Taylor Swift’s ‘1989’ shakes off her connection to the country genre


Photo from Taylor Swift’s official site. Used with permission under fair use.

I remember when I was 11, in my room singing along to Taylor Swift’s “Teardrops On My Guitar,” thinking there was no way she could ever not be a country artist. Not only was 11-year-old me wrong, but Taylor Swift is absolutely capable of producing a completely pop album that is not only fresh, but is still undeniably Taylor Swift.

1989, Swift’s newest album, came out Oct. 27, selling more than one million copies its first week, and for good reason.

The 50-minute album begins with “Welcome to New York,” which has an interesting beat at the beginning, very reminiscent of the ‘80s techno beats. With lyrics like “The lights are so bright / but they never blind me,” this song is one to get you pumped for your day, whether or not you actually live in New York.

“Blank Space” has a different beat, and is a prime example of Swift trying to break the stereotype that she is strictly a country singer. “So hey, let’s be friends / I’m dying to see how this one ends / grab your passport and my hand / I can make the bad guys good for a weekend.”

One of the songs with a slower beat that hints a darker theme about losing someone is “Out of the Woods.” Swift’s vocals are breathier, more intimate, more raw in this song, despite the repetitive chorus.

“All You Had To Do Was Stay” is a personal favorite. Swift does again what she has always been the queen of: writing songs that you feel were ripped directly from your diary. The beat is more upbeat than you would think from just reading the name of the song. I found myself mouthing along even after I had only heard half of the song.

“Shake it Off,” is the first released and is popular from its radio playing time. This is the one song that makes clear Swift has moved on from (or at least put on hold) her country side. It’s a song you will inevitably find yourself dancing to, even if you have absolutely no idea how to dance, let alone know how to sing.

Some of the subpar songs on 1989 are “I Wish You Would,” “Style,” “How You Get The Girl,” and “Clean.” Not to say these songs aren’t executed well, I just feel they’re missing something. They are the slower songs, and I’m more a fan of more upbeat songs from Swift.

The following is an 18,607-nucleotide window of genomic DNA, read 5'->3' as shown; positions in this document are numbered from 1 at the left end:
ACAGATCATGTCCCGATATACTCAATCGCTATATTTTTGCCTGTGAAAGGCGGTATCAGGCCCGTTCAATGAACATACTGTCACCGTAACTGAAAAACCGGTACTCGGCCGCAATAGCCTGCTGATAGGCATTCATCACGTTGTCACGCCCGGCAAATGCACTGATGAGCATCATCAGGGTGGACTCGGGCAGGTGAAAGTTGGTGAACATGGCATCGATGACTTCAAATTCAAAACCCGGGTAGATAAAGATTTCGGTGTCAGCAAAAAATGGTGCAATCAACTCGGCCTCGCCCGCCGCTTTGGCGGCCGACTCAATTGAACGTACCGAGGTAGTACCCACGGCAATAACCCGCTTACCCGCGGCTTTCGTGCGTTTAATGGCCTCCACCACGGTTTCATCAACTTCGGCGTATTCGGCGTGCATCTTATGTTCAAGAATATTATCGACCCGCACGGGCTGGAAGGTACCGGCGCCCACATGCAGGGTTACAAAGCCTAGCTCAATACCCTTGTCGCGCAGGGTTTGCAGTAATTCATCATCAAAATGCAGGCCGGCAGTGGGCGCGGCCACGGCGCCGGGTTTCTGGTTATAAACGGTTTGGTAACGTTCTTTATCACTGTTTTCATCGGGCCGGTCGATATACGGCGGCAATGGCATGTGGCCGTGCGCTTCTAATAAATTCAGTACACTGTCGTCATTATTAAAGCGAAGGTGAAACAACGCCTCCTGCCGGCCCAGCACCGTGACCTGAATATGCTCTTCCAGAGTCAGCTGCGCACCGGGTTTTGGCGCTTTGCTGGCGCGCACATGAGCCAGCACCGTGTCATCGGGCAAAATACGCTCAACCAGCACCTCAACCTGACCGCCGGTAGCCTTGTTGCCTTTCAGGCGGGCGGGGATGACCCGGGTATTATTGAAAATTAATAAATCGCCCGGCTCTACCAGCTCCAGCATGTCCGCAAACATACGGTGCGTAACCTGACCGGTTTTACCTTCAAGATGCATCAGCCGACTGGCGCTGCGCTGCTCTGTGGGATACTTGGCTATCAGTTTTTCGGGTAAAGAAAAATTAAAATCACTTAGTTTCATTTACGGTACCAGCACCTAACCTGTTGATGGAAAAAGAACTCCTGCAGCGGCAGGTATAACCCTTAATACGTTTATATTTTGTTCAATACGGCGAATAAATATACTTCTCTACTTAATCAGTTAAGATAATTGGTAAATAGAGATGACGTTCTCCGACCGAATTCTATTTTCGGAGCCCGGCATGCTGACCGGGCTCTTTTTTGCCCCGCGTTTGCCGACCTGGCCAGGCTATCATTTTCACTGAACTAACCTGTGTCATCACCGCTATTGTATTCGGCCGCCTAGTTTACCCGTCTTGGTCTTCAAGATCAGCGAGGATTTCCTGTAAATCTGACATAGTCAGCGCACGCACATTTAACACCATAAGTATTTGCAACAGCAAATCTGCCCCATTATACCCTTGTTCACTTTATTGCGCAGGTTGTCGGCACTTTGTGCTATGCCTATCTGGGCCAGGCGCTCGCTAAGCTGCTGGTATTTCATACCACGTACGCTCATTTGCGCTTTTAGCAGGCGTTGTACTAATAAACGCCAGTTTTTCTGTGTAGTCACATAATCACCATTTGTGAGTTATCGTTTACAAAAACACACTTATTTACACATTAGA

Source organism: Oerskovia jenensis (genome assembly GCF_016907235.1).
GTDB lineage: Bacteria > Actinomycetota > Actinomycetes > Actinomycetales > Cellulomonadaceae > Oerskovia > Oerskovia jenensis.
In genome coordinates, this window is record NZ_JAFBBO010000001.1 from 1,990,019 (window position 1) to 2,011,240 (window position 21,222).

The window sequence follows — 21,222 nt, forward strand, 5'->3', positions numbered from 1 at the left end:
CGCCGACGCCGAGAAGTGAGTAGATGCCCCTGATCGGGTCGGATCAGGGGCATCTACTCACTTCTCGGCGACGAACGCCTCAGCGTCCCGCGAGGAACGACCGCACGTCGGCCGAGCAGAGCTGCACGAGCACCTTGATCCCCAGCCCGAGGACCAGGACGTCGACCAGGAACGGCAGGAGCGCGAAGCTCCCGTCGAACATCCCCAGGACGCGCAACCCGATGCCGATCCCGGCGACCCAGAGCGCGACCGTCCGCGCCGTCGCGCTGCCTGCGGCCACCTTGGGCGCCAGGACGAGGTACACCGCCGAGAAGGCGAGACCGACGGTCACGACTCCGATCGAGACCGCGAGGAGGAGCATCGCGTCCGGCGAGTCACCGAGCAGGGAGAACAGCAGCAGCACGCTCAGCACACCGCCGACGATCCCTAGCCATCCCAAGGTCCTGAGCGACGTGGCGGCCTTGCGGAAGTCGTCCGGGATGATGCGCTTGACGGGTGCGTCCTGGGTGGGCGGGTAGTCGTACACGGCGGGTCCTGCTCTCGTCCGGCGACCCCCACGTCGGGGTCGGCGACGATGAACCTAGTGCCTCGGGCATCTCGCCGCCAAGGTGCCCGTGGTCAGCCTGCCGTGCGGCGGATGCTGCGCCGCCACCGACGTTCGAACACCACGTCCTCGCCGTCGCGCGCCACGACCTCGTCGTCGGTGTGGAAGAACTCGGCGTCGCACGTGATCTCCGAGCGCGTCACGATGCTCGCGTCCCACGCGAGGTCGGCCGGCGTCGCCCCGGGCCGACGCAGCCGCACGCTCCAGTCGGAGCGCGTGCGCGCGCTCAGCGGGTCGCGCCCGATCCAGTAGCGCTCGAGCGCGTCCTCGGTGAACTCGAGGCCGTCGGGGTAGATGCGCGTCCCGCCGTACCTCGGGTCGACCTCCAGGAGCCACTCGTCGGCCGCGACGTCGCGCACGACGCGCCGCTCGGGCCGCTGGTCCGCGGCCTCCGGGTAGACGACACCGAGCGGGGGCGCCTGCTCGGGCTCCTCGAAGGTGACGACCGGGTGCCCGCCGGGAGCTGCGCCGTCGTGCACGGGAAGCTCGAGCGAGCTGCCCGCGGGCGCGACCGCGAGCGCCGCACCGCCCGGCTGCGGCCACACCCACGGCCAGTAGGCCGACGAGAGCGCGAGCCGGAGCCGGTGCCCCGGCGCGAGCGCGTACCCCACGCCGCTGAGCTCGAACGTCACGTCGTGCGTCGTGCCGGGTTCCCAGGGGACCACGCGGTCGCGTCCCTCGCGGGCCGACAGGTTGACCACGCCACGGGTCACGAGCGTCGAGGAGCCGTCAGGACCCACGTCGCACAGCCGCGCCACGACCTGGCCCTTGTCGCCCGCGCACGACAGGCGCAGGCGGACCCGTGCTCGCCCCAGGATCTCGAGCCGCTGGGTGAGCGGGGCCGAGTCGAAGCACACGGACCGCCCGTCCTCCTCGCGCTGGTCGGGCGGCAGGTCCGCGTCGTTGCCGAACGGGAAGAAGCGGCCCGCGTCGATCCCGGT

Perfect for every situation in which you are mad at someone for is “Bad Blood.” Swift sings, “Did you have to hit me / Where I’m weak / baby I couldn’t breath / it’s so sad to think about the good times” and sums up perfectly everything you’re thinking about your ex or your old friend.

Things start off slower in “Wildest Dreams.” Swift’s voice hits both the lowest and the highest notes. It sounds like “Young and Beautiful” by Lana Del Rey, with lyrics like, “My last request is / say you’ll remember me / standing in a nice dress / staring at the sunset babe / red lips and rosy cheeks.”

Another slow song is “This Love.” Swift uses her vocals to sing lower and slower. It’s a song you associate with staring up at the stars, wishing you weren’t too scared to tell that special person how you feel. “This love is good, this love is bad, this love is alive back from the dead.”

I love “I Know Places” for a reason I almost can’t adequately describe. Her voice hits different combinations she doesn’t usually produce. “They are the hunters /  we are the foxes” There’s a breathier tone to this song, and the chorus is like a different song entirely compared to the rest of it.

While her album is not without its weaker songs, 1989 still has incredibly thoughtful songs and she definitely deserves a listen if you’re not sure about her change to pop from country. Her album is a solid one with sure-to-be-huge-hits within it. You can buy “1989” online or in stores, like Target.